Robert had signed a seven-year contract with Metro-Goldwyn-Mayer with an initial salary of $35 per week, which rose to $2500 by 1936. Then the studio changed his name to Robert Taylor. After that, he made his film debut in the 1934 comedy Handy Andy, starring Will Rogers (on a loan-out to 20th Century Fox). He first leading his role was in 1935 in the MGM crime short Buried Loot.  The same year, Irene Dunne requested Taylor for her leading man in Magnificent Obsession who was followed by Camille with Greta Garbo. Robert and Jean Harlow, 1937 Throughout he appeared in films of varying genres including the musicals Broadway Melody in 1936 and Broadway Melody in 1938, and as well as the British comedy A Yank at Oxford including Vivien Leigh. In the year 1940, he reteamed with Leigh in Mervyn LeRoy’s drama Waterloo Bridge. After being given the nickname “The Man with the Perfect Profile”, he began breaking away from his perfect leading man image and began appearing in darker roles beginning in 1941. In the same year, he portrayed Billy Bonney (better known as Billy the Kid) in Billy the Kid. The next year, Taylor played the title role in the film noir Johnny Eager with Lana Turner. After playing a tough sergeant in Bataan, Taylor contributed to the war effort by becoming a flying instructor in the U.S. Naval Air Corps in 1943. Also, he starred in instructional films and narrated the 1944 documentary The Fighting Lady. After the war, he appeared in a series of edgy roles, including Undercurrent and High Wall. Later he co-starred with Elizabeth Taylor in Conspirator in 1949.

Robert Taylor’s Movies

In the year 1950, he landed the role of General Marcus Vinicius in Quo Vadis with Deborah Kerr. The epic movie was a hit, grossing US$11 million in its first run. The following year, he starred in the film version of Walter Scott’s classic Ivanhoe, followed by 1953’s Knights of the Round Table and The Adventures of Quentin Durward, all filmed in England.  Also, he filmed Valley of the Kings in Egypt in 1954. By the mid-1950s, he began to concentrate on westerns, his preferred genre. After that, he starred in a comedy western Many Rivers to Cross in 1955 co-starring Eleanor Parker. In the year 1958, he shared the lead with Richard Widmark in the edgy John Sturges western The Law and Jake Wade. Then in 1958, he left MGM and formed his own production company, Robert Taylor Productions.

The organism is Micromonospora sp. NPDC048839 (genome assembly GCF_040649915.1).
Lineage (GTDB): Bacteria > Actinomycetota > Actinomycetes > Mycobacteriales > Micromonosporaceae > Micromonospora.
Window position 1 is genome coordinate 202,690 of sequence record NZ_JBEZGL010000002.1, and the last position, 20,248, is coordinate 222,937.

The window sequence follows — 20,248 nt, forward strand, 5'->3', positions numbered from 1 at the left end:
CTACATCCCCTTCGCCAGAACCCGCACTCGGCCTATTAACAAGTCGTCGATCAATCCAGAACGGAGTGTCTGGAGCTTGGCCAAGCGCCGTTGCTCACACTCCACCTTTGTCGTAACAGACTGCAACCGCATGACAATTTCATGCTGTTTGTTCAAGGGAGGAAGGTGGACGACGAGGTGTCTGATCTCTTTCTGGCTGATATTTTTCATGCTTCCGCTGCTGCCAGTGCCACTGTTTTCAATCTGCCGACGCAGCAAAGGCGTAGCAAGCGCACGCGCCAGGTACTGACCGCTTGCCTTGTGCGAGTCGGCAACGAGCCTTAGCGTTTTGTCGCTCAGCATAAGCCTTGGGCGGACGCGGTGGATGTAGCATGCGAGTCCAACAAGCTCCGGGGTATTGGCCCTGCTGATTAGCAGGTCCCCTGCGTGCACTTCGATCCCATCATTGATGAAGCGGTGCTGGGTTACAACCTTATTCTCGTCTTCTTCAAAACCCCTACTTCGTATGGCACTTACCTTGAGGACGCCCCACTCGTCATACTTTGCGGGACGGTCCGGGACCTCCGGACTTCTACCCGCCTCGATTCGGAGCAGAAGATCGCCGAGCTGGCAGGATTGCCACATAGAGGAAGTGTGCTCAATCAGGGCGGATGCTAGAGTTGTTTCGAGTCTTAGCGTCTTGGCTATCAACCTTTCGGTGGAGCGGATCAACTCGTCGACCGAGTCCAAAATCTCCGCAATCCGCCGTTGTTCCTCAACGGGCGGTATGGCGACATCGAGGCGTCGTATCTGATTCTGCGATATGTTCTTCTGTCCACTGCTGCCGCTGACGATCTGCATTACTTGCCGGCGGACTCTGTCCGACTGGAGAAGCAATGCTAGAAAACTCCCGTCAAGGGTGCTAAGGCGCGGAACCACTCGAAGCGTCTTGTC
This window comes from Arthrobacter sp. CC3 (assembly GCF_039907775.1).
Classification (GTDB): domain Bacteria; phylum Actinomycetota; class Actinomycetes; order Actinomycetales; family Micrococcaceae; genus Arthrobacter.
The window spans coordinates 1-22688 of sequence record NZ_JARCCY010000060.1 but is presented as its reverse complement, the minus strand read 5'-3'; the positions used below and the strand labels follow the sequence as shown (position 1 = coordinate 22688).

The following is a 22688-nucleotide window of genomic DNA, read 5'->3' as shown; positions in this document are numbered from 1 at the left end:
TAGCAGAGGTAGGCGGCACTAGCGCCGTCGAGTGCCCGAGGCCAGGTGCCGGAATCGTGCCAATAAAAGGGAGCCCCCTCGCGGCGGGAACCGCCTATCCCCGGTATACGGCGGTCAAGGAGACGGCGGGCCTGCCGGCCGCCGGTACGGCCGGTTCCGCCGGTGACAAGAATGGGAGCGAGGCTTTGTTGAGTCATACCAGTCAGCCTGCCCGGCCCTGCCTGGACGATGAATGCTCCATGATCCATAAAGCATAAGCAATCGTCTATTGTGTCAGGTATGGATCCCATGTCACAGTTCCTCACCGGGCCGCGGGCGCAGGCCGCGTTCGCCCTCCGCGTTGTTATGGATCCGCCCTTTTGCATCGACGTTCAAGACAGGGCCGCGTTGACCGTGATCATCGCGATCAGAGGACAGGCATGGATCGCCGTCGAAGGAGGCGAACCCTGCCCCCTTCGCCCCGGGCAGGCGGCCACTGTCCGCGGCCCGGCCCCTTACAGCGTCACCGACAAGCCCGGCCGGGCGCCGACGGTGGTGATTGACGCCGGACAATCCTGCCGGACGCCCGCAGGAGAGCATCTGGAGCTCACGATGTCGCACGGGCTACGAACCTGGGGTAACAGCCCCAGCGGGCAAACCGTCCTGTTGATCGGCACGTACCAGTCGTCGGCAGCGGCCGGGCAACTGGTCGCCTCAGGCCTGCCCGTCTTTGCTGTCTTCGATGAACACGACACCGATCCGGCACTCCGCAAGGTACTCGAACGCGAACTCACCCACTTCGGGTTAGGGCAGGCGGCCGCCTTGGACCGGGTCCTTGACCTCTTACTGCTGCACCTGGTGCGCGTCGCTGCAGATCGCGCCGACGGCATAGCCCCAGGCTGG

Robert Taylor’s Television Series

In the following year, he starred in the hit television series The Detectives Starring Robert Taylor (1959–1962). Following the end of the series in 1962, he continued to appear in films and television shows, including A House, Is Not a Home, and two episodes of Hondo. Taylor received the 1953 World movie Favorite – Male, award at the Golden Globes (tied with Alan Ladd). In the yare1963, NBC filmed but never aired, four episodes of what was to have been The Robert Taylor Show, a series based on case files from the United States Department of Health, Education, and Welfare. The worker was suddenly dropped for a lack of coordination with HEW. Later Taylor co-starred with his former wife Barbara Stanwyck in William Castle’s psychological horror film The Night Walker in 1964. The next year, he took over the role of the narrator in the television series Death Valley Days when Ronald Reagan left to pursue a career in politics after filming Johnny Tiger in Florida. Robert would remain with the series until his death in 1969.